Of course, everyone should be treated with dignity. No, I don't think of climate scientists as being the modern equivalent of a Franciscan order. I don't think of their critics as the modern equivalent of a Franciscan order, either.
How are you defining that inflammatory word "chicanery," Eddie? If you mean that 10 years ago the CRU researchers did not share their data as openly as they should have, and that they made disparaging comments about their critics in their private conversations, I would agree with you. If you mean that they made invalid data adjustments or engaged in scientific misconduct, then I wouldn't--and would be happy to explain why. So instead of assuming you mean one thing or the other, I would like to ask you to clarify your statement.
Gerardus Bouw, who has a Ph.D. in astrophysics, complains of stifling orthodoxy in the world of astrophysics because his critics will not accept that the earth is unmoved, the structural center about which the rest of the universe revolves.
Jason Lisle, who has a Ph.D. in astrophysics, complains of a stifling orthodoxy among astrophysicists because they do not accept that the speed of light moves at infinite speed toward from the earth and at 1/2 * c away from the earth.
Open theists complain of the stifling orthodoxy among conservative theologians, who staunchly oppose their modern reformulations of ancient truths.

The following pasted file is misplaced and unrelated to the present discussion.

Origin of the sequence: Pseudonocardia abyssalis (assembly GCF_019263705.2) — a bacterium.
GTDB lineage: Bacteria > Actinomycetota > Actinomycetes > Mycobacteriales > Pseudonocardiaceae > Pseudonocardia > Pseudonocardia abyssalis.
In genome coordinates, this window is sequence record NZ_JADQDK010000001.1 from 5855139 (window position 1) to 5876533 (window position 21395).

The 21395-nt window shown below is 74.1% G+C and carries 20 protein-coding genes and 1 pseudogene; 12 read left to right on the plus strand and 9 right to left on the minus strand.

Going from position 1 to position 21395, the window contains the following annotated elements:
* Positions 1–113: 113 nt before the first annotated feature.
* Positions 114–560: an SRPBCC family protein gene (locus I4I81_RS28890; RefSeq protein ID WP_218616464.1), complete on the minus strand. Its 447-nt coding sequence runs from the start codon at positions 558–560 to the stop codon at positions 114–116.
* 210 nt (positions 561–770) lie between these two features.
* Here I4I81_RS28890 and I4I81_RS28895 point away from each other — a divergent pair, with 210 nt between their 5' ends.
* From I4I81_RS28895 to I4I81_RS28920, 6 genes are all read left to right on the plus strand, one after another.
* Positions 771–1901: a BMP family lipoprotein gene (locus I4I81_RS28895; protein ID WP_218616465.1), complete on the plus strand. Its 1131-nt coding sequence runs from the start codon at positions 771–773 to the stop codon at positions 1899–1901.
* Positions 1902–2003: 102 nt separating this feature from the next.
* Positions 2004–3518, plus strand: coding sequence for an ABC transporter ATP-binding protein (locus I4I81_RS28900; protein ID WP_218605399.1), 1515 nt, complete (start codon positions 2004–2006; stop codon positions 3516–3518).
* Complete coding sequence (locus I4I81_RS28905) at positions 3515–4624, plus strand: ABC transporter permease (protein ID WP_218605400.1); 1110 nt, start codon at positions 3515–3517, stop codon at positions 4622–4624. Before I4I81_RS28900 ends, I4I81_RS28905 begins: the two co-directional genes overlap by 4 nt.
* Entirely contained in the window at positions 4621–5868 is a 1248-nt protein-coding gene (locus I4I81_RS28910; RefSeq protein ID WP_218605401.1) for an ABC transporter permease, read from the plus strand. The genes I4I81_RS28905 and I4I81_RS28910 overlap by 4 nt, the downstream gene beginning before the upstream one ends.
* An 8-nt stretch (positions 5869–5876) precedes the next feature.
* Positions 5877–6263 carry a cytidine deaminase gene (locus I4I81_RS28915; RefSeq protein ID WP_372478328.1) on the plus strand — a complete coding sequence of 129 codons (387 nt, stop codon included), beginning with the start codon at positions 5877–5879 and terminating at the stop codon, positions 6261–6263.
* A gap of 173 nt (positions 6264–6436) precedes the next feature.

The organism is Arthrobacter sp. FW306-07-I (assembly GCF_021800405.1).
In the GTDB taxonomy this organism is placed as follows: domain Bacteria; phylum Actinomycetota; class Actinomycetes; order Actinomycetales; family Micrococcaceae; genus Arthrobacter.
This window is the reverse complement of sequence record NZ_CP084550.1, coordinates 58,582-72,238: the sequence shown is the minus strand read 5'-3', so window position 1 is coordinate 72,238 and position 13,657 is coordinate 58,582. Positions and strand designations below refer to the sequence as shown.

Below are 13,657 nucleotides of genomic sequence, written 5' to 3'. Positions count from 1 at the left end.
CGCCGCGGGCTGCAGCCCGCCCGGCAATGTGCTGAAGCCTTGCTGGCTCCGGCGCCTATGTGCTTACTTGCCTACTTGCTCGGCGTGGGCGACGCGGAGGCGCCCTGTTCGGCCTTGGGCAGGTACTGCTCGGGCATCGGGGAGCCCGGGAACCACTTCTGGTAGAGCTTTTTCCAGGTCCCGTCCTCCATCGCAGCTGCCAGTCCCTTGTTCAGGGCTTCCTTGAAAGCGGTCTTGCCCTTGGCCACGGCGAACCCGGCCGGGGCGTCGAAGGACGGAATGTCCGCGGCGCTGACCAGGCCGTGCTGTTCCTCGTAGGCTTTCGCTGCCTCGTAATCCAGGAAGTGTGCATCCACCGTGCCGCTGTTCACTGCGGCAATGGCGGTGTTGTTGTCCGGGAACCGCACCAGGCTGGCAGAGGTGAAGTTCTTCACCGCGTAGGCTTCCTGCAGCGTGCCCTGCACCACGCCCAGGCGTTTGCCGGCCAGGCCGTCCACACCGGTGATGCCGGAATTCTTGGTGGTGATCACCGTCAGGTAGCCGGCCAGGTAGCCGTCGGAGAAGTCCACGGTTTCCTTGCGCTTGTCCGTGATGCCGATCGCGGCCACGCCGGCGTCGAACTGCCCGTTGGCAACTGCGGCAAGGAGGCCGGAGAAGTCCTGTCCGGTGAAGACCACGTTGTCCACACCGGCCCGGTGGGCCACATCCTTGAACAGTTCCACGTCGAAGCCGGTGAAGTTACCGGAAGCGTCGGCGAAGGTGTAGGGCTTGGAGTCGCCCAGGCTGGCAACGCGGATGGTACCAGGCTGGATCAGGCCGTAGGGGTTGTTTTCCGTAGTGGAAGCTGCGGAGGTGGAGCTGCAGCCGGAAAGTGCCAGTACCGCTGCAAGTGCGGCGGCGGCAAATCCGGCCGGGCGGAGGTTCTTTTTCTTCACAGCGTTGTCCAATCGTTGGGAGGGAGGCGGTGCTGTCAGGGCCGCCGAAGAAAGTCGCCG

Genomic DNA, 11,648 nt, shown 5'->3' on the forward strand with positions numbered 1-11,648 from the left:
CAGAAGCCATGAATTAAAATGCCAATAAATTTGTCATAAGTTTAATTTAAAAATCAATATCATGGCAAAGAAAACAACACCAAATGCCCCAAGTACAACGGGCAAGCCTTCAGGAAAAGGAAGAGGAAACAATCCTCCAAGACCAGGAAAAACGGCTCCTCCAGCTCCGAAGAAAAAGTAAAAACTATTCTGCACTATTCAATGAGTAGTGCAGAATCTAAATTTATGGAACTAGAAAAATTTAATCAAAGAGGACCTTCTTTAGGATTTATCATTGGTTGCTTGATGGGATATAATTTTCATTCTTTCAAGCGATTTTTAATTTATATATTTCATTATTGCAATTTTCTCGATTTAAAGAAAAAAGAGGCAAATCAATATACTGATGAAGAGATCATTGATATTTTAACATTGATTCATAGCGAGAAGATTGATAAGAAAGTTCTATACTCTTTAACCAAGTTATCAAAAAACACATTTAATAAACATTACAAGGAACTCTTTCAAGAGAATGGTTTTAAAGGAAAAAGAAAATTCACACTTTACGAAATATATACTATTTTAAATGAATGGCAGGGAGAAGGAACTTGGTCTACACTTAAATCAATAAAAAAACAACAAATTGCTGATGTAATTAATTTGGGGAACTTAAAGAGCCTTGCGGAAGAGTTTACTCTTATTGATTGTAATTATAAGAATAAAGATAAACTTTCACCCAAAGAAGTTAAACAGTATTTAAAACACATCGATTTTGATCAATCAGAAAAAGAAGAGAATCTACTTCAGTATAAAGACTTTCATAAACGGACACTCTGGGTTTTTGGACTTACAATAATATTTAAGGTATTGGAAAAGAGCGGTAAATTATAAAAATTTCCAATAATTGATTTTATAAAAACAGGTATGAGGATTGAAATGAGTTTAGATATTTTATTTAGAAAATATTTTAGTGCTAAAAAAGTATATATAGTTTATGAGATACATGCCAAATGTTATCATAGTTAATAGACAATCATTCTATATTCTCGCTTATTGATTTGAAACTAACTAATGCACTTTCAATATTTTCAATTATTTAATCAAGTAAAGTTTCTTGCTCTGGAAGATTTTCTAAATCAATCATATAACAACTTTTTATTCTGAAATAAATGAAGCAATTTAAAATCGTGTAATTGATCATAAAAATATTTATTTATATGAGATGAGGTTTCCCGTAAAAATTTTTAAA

What I'm getting at is this: complaints about stifling orthodoxy are proof of nothing and evidence of very little...other than the obvious fact that the complainant feels aggrieved that the majority of his or her peers do not accept his or her work.
Sometimes the complainant turns out to be right. Galileo was right, for example. Luther was right about the corruption in Rome.
Sometimes the complainant turns out to be very wrong. Cold fusion still isn't accepted. The speed of light is still deemed c along every axis.
With regard to climate science, it appears that the complainants are very much wrong to the extent that they dismiss the dominant role of AGW. On the other hand, I do agree with the position that explanations of the probabilistic nature of the modeling could, and should, be improved.
I agree that fostering civility in debate is important. But is it the only concern we should focus on?
Should we be concerned about the billions of our fellow human beings who are at grave risk due to future effects of anthropogenic global warming?